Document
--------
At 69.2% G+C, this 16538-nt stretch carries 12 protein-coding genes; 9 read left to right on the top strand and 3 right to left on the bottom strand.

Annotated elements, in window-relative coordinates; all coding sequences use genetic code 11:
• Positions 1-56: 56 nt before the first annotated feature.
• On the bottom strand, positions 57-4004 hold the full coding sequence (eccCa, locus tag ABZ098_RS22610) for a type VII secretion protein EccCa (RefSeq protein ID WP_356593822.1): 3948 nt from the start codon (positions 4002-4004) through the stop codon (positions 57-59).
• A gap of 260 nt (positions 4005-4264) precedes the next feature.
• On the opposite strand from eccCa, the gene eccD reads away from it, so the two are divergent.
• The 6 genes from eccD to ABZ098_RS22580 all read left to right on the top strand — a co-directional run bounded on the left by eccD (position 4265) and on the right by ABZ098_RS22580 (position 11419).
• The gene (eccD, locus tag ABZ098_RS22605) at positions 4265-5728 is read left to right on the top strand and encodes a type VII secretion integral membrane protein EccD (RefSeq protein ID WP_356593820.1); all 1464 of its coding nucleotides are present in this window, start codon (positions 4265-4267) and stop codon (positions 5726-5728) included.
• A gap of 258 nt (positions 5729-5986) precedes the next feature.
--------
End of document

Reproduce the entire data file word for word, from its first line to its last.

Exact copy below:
At 69.2% G+C, this 16538-nt stretch carries 12 protein-coding genes; 9 read left to right on the top strand and 3 right to left on the bottom strand.

Annotated elements, in window-relative coordinates; all coding sequences use genetic code 11:
• Positions 1-56: 56 nt before the first annotated feature.
• On the bottom strand, positions 57-4004 hold the full coding sequence (eccCa, locus tag ABZ098_RS22610) for a type VII secretion protein EccCa (RefSeq protein ID WP_356593822.1): 3948 nt from the start codon (positions 4002-4004) through the stop codon (positions 57-59).
• A gap of 260 nt (positions 4005-4264) precedes the next feature.
• On the opposite strand from eccCa, the gene eccD reads away from it, so the two are divergent.
• The 6 genes from eccD to ABZ098_RS22580 all read left to right on the top strand — a co-directional run bounded on the left by eccD (position 4265) and on the right by ABZ098_RS22580 (position 11419).
• The gene (eccD, locus tag ABZ098_RS22605) at positions 4265-5728 is read left to right on the top strand and encodes a type VII secretion integral membrane protein EccD (RefSeq protein ID WP_356593820.1); all 1464 of its coding nucleotides are present in this window, start codon (positions 4265-4267) and stop codon (positions 5726-5728) included.
• A gap of 258 nt (positions 5729-5986) precedes the next feature.